Looks like a Citroen DS4 with a new front end…
That’s because it is. Only, it’s not a Citroen DS4 anymore. It’s a DS Automobiles 4 – or DS[space]4, if you’d prefer.
For why? Well, it’s all part of Citroen’s grand plan to establish DS as a thriving, premium brand in its own right. So far, the 5 has been facelifted and robbed of anything and everything that identifies it as a Citroen. The DS 4 is next in line to receive the same treatment.
So what’s changed?
Mostly the DS 4’s front end, but there is some new tech on offer, plus a few new engines and some new styling options. All par for the course.
But never mind that. We’re still struggling with the whole concept, because the DS 4 defies classification. It is a hatchback, but you can’t sit anyone tall in the back because the doors and windows are tiny, and that sloping roofline robs them of much-needed headroom.
You sit high, and the ride height feels almost that of a compact crossover, but it’s not that either. Unless it’s the new Crossback we’re talking about – in which case it kinda is. A coupe? DS would certainly have you believe it. We’re not convinced.
Not, as we first thought, an exotic manoeuvre one might attempt with a consenting partner. No, the Crossback is actually a DS 4 with a 30mm bump in ride height, and some shiny new trim to encourage ‘urban and extra-urban adventure’. Whatever that is.
More height equals more lean, surely?
Not as much as you might think. There’s a bit more than in the DS 4 hatch-coupe, but not enough to ruin the whole experience. A more concerning side-effect is the ride, which in the Crossback is neither settled nor soft enough. Not uncomfortable, but not as cosseting as it should be in a compact-premium-coupe-crossover-hatch thing.
How about the standard DS 4?
Still too firm, but more settled. The drive is similar, whether you go for the Crossback or not. A big steering wheel makes the DS 4 feel a bit cumbersome at first and at low speeds – in fact, the whole thing feels big and solid, which isn’t a bad thing per se.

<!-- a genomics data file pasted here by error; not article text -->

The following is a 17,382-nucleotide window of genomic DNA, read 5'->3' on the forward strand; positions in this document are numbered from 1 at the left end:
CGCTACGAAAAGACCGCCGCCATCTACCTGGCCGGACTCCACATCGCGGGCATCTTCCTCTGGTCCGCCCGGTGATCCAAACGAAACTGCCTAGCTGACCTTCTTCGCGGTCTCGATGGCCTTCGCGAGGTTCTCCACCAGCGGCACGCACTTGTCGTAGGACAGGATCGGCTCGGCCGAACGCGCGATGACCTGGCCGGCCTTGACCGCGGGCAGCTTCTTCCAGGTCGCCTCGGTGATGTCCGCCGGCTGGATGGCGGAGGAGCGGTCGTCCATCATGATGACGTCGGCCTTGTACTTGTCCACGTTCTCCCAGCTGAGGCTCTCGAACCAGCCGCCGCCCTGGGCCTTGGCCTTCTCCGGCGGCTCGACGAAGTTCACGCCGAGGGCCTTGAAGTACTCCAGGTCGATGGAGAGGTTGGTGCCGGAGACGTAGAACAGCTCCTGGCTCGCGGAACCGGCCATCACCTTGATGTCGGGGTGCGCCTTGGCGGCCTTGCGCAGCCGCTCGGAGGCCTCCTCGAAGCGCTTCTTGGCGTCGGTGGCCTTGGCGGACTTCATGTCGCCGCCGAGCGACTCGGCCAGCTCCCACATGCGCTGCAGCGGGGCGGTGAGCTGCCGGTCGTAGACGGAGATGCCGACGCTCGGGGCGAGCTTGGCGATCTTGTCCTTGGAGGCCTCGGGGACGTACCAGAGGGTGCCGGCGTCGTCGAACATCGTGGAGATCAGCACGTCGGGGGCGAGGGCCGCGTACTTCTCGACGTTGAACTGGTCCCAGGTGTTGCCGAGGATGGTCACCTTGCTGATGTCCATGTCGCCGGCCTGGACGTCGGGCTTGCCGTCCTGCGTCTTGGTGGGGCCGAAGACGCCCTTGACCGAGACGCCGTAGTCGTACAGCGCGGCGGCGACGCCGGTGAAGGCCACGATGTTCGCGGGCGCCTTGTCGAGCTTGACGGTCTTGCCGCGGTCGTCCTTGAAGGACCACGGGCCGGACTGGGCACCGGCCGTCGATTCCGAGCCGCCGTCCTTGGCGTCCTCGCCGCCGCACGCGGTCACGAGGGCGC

But start threading it through some corners, and the DS 4 actually acquits itself rather well, with weighty steering and decent composure. It still has hydraulic power steering, after all. Not even a 911 GT3 RS gets that these days.
Bit dated, if we’re honest, but it can be smartened up with lashings of (optional) leather. The centre screen runs on the same OS as it did before, but now you don’t have to use it because Apple CarPlay and Android Auto are bundled in.
There’s the panoramic windscreen, dials that change colour at the push of a button (your choices are white, purple, purpler or purplest), and massaging seats, too. It all feels pretty well screwed together.
We drove two DS 4s – a 207bhp petrol you won’t buy, and a 177bhp diesel you might.
The petrol is not an ideal match for the DS 4. It’s the same 1.6-litre that, in essence, PSA fits to the 208 GTI et al. It makes for a fairly swift DS 4, no doubt about it, but it’s loud, not massively economical, and in no way suits the car’s Gallic character.
The 2.0-litre diesel is better, even though it still can’t match the levels of refinement offered by some of Citroen’s rivals. You can only have it with an auto, and this is no bad thing – the whole combo is better tailored to the DS 4’s way of going about things.
Kickdown can be a bit… let’s say ‘sudden’, but on the whole it’s smooth enough. Most Brits will go for the smaller 1.6-litre diesel, with its official 74.3mpg rating.
Should I buy one?
The DS 4 does have a certain French-ness that is fairly appealing. And some of the details – because it’s all in the details – are pretty neat. For some it will be different, stylish and French enough to warrant its £19,495 (£21,745 for the Crossback) price tag. Most, we suspect, won’t be so brave.